Office of Research

Center for NMR Spectroscopy

Processing

The two most common operations for manipulating the spectrum display are for expanding regions of the spectrum and for changing the vertical scale. To learn how to change the display regions click the Display tab which brings up the following window:

The Display tab has a multitude of options which allow the spectroscopist to set a reference point in the spectrum, display an axis in either ppm or Hz, integrate the spectrum, peak pick the spectrum and expand spectral regions.

Taller, Shorter, Wider, Thinner

Since the latter is the most often performed operation we will begin with how to expand around peaks in the spectrum. If the spectrum is not already displayed click on the SPECTRUM button in the upper left hand corner. The spectrum should now be displayed with a single red cursor. This cursor can be grabbed and drug about using the Left mouse button. Putting the pointer on the left side of a region you wish to expand will set the cursor to this position. Moving the pointer to the rightmost edge of the desired expansion region and clicking the Right mouse button once bring up a second cursor. This effectively encloses the region for expansion as shown below:

Clicking the red Expand button causes only the enclosed region to be shown as below:

Clicking the blue Full button reverses the process. As with all things this process takes practice. When the two cursors are displayed (box mode) the left button drags the box around and the right button is used to expand the length of the box. To change the vertical scaling of a peak the Middle mouse button is used (on 3 button mice, on 2 button mice depress both button simultaneously) by eiter grabbing and dragging a peak up or down or by placing the pointer directly above the peak and clicking once.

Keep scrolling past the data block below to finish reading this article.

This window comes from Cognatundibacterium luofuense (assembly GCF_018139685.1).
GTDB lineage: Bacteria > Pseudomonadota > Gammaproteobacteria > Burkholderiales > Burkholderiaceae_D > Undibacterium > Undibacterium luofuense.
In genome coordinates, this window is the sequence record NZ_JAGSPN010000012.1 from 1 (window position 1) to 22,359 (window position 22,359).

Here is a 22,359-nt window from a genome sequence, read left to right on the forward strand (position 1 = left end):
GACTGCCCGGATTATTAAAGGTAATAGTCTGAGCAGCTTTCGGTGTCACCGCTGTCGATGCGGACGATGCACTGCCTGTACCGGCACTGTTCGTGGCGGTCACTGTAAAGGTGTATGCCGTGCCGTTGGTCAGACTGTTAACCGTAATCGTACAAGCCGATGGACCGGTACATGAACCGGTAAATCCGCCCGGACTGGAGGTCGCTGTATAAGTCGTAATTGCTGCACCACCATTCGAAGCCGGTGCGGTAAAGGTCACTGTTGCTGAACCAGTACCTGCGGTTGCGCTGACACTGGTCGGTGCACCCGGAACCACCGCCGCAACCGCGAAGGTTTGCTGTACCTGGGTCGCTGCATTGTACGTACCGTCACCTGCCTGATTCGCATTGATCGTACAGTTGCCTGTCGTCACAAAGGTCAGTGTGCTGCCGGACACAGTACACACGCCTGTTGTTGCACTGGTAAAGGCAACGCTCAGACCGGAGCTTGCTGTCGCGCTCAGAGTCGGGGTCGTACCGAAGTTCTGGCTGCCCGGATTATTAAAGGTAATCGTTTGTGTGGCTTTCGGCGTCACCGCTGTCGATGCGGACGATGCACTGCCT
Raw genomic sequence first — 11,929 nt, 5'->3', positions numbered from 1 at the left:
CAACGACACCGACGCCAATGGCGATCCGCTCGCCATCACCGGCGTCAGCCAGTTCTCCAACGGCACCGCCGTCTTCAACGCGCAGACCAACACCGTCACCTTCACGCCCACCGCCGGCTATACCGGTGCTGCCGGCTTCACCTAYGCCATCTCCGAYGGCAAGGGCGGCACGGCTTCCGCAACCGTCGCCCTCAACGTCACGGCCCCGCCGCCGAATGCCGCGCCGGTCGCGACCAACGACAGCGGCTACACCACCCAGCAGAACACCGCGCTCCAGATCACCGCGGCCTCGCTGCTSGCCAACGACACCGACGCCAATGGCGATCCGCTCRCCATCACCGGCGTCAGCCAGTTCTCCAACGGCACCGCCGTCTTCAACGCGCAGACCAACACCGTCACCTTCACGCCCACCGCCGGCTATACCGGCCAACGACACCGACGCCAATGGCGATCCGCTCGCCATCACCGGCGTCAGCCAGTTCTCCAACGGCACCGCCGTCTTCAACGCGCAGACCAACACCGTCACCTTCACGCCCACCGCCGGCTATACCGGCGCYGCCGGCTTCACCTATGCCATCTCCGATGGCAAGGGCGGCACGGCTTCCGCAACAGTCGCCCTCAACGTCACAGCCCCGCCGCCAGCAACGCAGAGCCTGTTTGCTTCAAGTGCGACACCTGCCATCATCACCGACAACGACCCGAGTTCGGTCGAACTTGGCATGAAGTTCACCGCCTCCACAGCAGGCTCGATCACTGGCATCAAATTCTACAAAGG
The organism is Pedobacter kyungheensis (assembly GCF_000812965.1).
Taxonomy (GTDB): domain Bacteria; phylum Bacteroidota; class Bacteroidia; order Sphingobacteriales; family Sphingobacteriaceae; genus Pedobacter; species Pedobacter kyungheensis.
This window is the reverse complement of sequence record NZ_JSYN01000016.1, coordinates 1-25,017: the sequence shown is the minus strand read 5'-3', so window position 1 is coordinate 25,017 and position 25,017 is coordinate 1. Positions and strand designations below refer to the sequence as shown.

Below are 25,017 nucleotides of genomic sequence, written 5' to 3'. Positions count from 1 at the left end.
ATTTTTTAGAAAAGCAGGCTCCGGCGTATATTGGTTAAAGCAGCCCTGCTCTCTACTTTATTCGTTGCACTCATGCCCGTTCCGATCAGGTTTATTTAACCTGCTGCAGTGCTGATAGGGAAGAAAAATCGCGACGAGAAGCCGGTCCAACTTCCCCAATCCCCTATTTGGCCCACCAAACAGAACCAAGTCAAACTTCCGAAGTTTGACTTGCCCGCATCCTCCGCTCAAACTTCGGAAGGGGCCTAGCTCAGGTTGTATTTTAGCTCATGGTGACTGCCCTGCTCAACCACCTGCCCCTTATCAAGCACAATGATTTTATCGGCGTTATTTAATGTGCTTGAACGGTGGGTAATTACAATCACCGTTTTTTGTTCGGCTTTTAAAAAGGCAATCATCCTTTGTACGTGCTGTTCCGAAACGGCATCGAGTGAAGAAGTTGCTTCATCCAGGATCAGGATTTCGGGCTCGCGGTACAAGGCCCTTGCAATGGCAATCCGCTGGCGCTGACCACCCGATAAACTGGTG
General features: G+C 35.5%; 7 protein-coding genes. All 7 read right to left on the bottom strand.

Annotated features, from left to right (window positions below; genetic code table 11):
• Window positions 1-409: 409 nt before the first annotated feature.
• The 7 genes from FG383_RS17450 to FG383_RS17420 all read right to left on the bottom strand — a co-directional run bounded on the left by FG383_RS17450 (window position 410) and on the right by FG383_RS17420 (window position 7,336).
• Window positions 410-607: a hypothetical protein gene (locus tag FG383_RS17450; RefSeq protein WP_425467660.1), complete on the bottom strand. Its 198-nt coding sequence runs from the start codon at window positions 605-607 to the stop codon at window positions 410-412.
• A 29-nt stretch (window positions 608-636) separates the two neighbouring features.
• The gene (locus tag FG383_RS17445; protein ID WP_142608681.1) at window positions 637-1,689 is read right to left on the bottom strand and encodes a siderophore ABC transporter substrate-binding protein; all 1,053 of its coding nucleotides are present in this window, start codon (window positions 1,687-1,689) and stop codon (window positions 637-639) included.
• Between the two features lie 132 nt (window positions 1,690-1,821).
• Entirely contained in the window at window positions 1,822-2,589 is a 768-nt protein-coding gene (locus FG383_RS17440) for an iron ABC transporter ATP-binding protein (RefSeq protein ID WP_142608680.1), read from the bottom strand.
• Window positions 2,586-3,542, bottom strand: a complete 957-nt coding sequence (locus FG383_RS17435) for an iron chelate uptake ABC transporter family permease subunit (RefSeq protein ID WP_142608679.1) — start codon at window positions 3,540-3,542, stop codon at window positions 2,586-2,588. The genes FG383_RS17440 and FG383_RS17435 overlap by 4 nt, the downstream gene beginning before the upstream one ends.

To display a chemical shift axis on the spectrum click the Display Scale button with either the PPM or Hz radio buttons set to allow for PPM or Hz. At this point it is preferable to check / set the reference point of the spectrum to ensure it will be accurately displayed for peak picking.


Phasing your spectrum

The processed spectrum may require phasing to present the data in pure absorption mode. To access the phasing controls click the Display tab which brings up the window shown below:

The phasing controls are the series of button on the right side of the panel. By far the easiest way to phase the spectrum is to click the Auto button. Normally this works quite well unless there is a large peak close to the right edge. To manually phase the spectrum click the Manual button. This allows you to phase the spectrum by clicking on the peaks at the right hand edge with the left mouse button. This gives a "goal post" set of cursors which allow you to set the 0 order phase correction as shown below:

Carefully move towards the left by clicking on the next set of peaks and using the right mouse button to trim the 1rst order phase correction. The furthest peaks on the left should require little if any correction and the spectrum should look as follows:

Once the spectrum has been phased to your satisfaction the Done button is clicked to leave the phasing mode.

If the phasing process gets out of hand and you end up with a large 1st order phase correction you can reset the phase constants to 0 by pressing the Reset button.

The last common function to perform on 1D data is to peak pick the spectrum in order to get a record of the peak positions for determining the chemical shift and for determining J coupling constants.

Setting threshold

Begin by displaying an expanded region of the spectrum unless there are few peaks present. This is to minimize the clutter at the tops of the peaks. Once a suitable region is displayed the threshold for the peak pick must be set. To do this click the Threshold button in the Peaks cluster. A yellow line representing the minimum height for picking will appear as shown below:

The yellow line may be grabbed with the Left mouse button and positioned anywhere in the region. Once the bar is set you can click either the Peaks PPM or the Peaks Hz buttons to see the values on the spectrum as shown below:

For the most part the spectrum should be referenced properly IF you set the solvent parameter correctly at the start of the acquisition process. This is because the deuterium chemical shift of the solvent is used to calculate the position of where TMS should be in your proton spectrum (even if you don't have TMS). It is often a good idea to check the auto referencing and if needed to correct it for any discrepancies.